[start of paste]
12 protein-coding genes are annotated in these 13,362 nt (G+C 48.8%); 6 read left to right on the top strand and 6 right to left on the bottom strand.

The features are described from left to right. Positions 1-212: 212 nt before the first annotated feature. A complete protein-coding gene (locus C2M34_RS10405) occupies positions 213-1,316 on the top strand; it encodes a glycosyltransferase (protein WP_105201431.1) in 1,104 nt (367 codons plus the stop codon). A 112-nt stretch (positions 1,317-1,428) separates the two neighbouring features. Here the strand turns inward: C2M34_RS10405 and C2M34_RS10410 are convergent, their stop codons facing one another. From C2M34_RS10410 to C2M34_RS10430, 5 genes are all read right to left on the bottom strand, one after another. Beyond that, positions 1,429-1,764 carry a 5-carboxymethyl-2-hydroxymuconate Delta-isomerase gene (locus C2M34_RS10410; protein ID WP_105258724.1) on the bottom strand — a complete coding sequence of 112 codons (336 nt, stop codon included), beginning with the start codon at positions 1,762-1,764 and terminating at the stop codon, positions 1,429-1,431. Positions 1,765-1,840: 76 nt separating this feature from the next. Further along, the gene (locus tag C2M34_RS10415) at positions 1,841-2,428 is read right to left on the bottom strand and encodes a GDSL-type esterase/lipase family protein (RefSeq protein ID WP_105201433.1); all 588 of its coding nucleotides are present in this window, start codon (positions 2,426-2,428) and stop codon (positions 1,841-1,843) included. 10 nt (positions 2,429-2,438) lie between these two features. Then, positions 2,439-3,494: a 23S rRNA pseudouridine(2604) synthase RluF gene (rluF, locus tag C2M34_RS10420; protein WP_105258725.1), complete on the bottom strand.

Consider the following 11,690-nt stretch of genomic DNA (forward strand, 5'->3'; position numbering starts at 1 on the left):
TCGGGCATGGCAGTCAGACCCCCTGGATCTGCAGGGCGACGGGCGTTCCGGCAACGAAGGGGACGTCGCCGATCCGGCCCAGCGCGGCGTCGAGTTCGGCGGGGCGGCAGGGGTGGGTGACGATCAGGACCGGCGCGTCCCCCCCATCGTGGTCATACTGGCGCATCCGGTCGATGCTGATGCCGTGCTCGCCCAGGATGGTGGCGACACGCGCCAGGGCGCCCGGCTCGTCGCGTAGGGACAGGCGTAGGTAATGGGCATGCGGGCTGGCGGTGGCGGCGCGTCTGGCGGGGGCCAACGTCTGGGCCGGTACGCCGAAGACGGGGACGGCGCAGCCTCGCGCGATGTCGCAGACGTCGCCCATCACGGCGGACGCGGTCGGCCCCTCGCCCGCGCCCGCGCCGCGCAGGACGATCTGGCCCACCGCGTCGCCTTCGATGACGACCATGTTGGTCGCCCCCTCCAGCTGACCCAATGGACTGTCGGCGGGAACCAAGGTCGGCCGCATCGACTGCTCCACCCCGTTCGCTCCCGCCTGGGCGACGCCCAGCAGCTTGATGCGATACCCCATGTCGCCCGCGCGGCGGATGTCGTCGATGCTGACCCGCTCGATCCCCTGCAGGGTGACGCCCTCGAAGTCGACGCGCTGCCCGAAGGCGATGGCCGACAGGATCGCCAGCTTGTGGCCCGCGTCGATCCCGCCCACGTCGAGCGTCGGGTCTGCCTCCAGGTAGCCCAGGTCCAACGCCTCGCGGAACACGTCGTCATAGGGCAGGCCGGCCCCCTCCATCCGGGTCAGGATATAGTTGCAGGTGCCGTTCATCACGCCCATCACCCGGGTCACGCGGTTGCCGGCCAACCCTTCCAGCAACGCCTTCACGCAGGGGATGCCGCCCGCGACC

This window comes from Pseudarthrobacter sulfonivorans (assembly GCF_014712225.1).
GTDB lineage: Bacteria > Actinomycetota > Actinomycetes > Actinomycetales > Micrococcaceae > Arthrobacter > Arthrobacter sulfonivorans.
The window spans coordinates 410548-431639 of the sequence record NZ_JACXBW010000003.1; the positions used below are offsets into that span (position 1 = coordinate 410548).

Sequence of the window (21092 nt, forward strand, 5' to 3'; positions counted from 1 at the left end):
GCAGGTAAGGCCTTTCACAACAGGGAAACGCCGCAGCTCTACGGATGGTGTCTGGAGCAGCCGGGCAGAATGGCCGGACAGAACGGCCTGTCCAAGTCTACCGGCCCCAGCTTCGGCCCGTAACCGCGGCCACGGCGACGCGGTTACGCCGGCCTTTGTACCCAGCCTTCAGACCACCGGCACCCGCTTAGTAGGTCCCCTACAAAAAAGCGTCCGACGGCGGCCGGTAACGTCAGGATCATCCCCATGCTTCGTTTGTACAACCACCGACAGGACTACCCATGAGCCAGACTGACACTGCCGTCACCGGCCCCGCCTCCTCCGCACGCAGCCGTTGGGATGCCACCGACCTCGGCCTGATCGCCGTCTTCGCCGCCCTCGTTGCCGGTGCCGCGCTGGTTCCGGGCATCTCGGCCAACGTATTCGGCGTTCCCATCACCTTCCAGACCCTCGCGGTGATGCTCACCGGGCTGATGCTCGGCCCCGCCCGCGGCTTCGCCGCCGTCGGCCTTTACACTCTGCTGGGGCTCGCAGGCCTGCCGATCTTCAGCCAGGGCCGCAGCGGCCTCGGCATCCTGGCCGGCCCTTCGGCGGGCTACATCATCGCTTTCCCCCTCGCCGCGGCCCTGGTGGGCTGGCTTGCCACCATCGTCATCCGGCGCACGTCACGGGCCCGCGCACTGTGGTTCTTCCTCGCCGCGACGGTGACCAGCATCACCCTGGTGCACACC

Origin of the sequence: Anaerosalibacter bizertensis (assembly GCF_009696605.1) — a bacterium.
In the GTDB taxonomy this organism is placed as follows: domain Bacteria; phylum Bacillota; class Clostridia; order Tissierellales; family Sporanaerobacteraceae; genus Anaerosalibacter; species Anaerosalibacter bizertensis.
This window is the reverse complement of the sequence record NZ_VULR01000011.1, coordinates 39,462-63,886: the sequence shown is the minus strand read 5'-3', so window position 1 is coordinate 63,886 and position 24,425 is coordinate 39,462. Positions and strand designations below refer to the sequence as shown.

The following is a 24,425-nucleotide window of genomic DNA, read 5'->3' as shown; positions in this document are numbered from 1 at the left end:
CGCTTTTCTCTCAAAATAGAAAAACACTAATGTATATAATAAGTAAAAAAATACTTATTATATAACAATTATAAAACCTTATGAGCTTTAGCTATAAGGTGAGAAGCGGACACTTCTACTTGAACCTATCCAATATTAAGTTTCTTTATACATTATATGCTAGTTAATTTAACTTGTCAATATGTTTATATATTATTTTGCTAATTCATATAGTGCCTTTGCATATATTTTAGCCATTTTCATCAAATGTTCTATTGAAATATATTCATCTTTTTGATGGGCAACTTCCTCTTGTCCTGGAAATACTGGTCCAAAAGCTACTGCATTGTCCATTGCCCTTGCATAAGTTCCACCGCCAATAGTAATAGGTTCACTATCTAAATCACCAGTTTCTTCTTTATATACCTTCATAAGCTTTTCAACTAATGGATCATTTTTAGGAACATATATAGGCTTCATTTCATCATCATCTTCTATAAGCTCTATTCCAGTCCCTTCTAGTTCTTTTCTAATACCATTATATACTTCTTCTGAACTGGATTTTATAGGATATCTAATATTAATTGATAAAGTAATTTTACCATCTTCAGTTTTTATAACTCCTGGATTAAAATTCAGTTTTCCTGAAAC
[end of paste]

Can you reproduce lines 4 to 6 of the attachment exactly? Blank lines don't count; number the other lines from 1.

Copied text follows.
TCGGGCATGGCAGTCAGACCCCCTGGATCTGCAGGGCGACGGGCGTTCCGGCAACGAAGGGGACGTCGCCGATCCGGCCCAGCGCGGCGTCGAGTTCGGCGGGGCGGCAGGGGTGGGTGACGATCAGGACCGGCGCGTCCCCCCCATCGTGGTCATACTGGCGCATCCGGTCGATGCTGATGCCGTGCTCGCCCAGGATGGTGGCGACACGCGCCAGGGCGCCCGGCTCGTCGCGTAGGGACAGGCGTAGGTAATGGGCATGCGGGCTGGCGGTGGCGGCGCGTCTGGCGGGGGCCAACGTCTGGGCCGGTACGCCGAAGACGGGGACGGCGCAGCCTCGCGCGATGTCGCAGACGTCGCCCATCACGGCGGACGCGGTCGGCCCCTCGCCCGCGCCCGCGCCGCGCAGGACGATCTGGCCCACCGCGTCGCCTTCGATGACGACCATGTTGGTCGCCCCCTCCAGCTGACCCAATGGACTGTCGGCGGGAACCAAGGTCGGCCGCATCGACTGCTCCACCCCGTTCGCTCCCGCCTGGGCGACGCCCAGCAGCTTGATGCGATACCCCATGTCGCCCGCGCGGCGGATGTCGTCGATGCTGACCCGCTCGATCCCCTGCAGGGTGACGCCCTCGAAGTCGACGCGCTGCCCGAAGGCGATGGCCGACAGGATCGCCAGCTTGTGGCCCGCGTCGATCCCGCCCACGTCGAGCGTCGGGTCTGCCTCCAGGTAGCCCAGGTCCAACGCCTCGCGGAACACGTCGTCATAGGGCAGGCCGGCCCCCTCCATCCGGGTCAGGATATAGTTGCAGGTGCCGTTCATCACGCCCATCACCCGGGTCACGCGGTTGCCGGCCAACCCTTCCAGCAACGCCTTCACGCAGGGGATGCCGCCCGCGACC

This window comes from Pseudarthrobacter sulfonivorans (assembly GCF_014712225.1).
GTDB lineage: Bacteria > Actinomycetota > Actinomycetes > Actinomycetales > Micrococcaceae > Arthrobacter > Arthrobacter sulfonivorans.